At a three-hour Great Valley School Board work session held at the high school Monday night, superintendent Alan Lonoconus laid out a list of proposed cuts for the 2012-13 school year. The far-reaching reductions, selected by the administration with the board's guidance, totaled $1.8 million. The superintendent's presentation also touched briefly on major changes in 2013-14 and beyond.
Click through the slide show above to see where the proposed cuts currently fall.
The deep reductions, aimed at narrowing a $5.6 budget gap for the year, were crafted to preserve the district's stated core education programs: math, reading and science.
Lonoconus said, "We've cut $11 million over the last three years. That was all everything else. Now we're getting to programs, personnel, and it's going to be directly affecting students. That's where we are."
There was strong resistance from board members and the public to some items being included on the chopping block, most notably:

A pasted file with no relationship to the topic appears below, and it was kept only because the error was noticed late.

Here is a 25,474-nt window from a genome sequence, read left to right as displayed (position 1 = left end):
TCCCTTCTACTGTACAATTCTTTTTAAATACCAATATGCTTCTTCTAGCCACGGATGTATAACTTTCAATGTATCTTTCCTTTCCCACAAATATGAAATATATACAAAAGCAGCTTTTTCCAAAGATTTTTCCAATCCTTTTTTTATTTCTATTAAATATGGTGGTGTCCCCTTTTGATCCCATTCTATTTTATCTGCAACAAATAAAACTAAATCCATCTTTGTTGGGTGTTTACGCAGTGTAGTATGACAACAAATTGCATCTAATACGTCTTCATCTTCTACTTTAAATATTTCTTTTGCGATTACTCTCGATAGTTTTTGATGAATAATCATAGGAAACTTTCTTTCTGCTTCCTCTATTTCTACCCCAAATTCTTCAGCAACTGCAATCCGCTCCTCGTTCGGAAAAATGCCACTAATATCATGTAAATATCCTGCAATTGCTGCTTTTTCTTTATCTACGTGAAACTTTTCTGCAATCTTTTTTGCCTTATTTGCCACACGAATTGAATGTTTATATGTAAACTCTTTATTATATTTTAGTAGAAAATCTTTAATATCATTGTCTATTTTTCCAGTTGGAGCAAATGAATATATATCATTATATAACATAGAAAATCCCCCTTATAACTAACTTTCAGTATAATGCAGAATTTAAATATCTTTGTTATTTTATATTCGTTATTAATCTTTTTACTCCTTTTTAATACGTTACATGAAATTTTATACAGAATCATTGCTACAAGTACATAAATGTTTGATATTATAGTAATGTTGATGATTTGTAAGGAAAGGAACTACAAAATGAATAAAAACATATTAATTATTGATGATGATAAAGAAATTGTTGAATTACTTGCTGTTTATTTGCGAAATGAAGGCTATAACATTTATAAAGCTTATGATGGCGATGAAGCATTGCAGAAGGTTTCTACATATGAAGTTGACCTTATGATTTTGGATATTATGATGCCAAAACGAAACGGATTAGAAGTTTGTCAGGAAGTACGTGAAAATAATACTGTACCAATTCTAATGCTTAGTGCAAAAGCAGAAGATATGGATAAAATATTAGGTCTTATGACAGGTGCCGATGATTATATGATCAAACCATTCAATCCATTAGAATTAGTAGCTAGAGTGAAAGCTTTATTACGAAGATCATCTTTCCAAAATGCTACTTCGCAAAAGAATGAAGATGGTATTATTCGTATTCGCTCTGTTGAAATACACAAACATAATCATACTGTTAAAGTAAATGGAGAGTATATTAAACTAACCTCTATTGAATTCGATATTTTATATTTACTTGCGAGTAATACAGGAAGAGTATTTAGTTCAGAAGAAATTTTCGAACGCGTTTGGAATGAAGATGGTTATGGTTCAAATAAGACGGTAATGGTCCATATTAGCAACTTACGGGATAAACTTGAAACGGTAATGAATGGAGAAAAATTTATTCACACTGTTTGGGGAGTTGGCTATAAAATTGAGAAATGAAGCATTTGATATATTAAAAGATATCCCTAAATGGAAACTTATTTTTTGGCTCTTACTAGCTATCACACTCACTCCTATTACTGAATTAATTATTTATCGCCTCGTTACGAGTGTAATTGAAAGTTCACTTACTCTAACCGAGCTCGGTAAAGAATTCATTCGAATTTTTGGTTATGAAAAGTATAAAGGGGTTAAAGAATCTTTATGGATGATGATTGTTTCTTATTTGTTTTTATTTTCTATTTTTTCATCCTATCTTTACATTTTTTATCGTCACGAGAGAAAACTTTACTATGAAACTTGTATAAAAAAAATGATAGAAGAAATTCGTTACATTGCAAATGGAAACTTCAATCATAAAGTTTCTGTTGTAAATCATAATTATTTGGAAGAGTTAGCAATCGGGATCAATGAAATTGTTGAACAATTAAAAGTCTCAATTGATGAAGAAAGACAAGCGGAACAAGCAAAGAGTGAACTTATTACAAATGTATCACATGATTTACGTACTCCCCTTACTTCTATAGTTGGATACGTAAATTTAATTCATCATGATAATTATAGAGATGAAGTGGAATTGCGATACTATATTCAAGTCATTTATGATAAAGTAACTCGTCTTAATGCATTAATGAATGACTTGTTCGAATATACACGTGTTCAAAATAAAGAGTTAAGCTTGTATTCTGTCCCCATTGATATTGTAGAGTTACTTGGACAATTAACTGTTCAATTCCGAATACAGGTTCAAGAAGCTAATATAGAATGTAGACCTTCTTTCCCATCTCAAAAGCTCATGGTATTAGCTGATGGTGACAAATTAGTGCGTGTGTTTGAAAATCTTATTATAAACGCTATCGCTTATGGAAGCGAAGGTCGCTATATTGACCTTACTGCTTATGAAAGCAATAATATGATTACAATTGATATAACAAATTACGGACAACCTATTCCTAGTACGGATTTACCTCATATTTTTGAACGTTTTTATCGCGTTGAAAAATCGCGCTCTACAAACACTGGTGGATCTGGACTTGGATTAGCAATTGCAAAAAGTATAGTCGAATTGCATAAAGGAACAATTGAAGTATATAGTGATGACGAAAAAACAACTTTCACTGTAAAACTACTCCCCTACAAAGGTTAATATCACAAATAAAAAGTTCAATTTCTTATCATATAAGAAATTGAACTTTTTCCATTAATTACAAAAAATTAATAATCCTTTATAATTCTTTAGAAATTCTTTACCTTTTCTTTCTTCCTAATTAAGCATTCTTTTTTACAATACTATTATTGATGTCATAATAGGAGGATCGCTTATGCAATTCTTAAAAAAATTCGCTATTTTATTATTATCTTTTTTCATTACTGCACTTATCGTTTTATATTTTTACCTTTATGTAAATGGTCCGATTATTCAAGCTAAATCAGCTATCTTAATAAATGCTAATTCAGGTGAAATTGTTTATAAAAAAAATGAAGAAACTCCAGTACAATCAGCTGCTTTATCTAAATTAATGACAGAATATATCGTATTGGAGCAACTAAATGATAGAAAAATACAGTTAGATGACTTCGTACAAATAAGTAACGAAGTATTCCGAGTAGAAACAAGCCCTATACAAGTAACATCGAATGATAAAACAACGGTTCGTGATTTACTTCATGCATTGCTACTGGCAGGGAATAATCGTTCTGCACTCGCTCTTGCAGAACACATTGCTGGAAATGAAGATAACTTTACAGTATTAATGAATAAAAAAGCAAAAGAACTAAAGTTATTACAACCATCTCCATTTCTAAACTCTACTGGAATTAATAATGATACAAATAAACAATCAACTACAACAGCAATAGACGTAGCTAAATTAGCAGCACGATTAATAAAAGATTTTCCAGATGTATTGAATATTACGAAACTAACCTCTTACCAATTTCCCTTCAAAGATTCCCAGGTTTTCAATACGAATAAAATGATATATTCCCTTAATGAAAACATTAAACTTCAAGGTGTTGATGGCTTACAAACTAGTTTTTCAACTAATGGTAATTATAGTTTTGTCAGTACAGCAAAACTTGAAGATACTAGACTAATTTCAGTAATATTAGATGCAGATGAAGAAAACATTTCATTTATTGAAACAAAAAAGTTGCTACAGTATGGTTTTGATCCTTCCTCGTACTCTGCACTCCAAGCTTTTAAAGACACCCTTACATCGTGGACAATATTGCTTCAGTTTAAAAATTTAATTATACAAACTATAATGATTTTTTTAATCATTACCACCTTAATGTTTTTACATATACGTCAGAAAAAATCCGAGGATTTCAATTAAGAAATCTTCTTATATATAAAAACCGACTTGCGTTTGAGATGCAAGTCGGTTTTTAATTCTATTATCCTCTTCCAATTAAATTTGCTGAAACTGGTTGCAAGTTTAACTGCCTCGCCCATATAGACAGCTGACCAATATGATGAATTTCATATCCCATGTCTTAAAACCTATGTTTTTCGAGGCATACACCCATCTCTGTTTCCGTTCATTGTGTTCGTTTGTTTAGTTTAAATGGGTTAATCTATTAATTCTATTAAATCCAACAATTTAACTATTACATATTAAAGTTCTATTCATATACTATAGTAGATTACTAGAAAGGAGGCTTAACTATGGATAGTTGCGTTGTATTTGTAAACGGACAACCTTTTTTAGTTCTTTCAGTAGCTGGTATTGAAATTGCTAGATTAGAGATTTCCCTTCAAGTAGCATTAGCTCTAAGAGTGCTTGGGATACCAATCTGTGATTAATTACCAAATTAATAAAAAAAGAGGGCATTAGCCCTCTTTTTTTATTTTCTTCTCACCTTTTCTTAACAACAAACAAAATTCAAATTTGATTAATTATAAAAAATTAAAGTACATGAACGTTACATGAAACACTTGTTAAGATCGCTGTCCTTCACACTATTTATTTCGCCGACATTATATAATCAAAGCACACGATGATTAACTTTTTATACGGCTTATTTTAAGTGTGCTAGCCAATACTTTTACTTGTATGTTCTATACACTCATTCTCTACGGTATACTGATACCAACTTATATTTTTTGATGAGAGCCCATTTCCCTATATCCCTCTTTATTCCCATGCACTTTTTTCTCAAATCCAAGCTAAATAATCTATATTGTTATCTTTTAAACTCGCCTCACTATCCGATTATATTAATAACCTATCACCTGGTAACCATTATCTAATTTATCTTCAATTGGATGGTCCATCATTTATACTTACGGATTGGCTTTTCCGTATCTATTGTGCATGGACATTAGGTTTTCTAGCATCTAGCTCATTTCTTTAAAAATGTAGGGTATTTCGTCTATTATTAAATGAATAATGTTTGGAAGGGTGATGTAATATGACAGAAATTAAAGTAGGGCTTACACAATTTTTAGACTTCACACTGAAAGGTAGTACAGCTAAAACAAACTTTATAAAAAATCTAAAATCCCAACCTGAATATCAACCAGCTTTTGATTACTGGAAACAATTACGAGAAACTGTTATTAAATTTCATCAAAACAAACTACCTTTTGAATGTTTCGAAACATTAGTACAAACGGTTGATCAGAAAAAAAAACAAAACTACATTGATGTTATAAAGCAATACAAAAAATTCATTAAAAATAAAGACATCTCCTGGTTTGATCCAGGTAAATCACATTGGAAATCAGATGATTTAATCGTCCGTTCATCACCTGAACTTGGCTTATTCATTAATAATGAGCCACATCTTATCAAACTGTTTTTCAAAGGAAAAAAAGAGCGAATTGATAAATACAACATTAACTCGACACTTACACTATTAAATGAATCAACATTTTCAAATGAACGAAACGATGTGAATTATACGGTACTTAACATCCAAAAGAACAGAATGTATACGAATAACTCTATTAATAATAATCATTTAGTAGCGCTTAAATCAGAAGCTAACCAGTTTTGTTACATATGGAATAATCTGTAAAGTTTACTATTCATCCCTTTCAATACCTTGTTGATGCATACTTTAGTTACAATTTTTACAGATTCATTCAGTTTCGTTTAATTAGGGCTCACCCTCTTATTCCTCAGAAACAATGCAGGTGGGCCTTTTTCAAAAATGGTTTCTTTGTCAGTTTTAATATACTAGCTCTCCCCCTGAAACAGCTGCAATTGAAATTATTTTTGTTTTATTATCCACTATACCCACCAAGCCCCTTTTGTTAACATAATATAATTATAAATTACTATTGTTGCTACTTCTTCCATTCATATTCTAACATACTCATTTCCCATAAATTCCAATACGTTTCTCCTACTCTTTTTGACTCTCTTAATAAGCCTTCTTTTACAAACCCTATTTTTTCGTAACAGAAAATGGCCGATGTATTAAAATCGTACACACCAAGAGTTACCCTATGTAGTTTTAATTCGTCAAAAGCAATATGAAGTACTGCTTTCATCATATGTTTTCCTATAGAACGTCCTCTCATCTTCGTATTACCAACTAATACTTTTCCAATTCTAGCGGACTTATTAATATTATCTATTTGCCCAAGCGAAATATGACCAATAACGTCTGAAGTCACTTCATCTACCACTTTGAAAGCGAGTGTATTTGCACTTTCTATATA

- 7th and 9th grade sports
- winter track and swimming
- social workers
- elementary school music lessons
Several members of the swim and indoor track teams voiced support for their sport during the public comments portion, including Ned Willig, who was recently named state champion in the indoor mile. Senior Aidan Cunniffe, also a runner, presented the board with 40 pages of testimony from students and alumni in support of the track program.
Lonoconus said the proposed removal of music lessons in the elementary school bothered him the most of all the reductions.
Board member Andrew Daga said he favored making bold, creative changes over what he deemed the task of "managing the decline of our school district." His sentiments echoed those of board member Bruce Chambers, who later suggested that a proposal to reorganize the middle school academic day in 2013-2014 be implemented one year earlier. The change would eliminate one period per day for middle school students, for a projected savings of $600,000. Administrators warned that too sudden a change could be disruptive and difficult to implement.
At its January meeting, the school board passed a preliminary budget of $79,175,000 for 2012-13, which included a 2.4 percent tax increase over the previous year. The resultant revenue shortfall was reduced to $1,478,767 by drawing on $3.8 million in reserve funds. In February, 2012-13 budget projection had grown to an even $79.5 million.
The board will vote on a final budget June 4. The next school board meeting will be held March 19.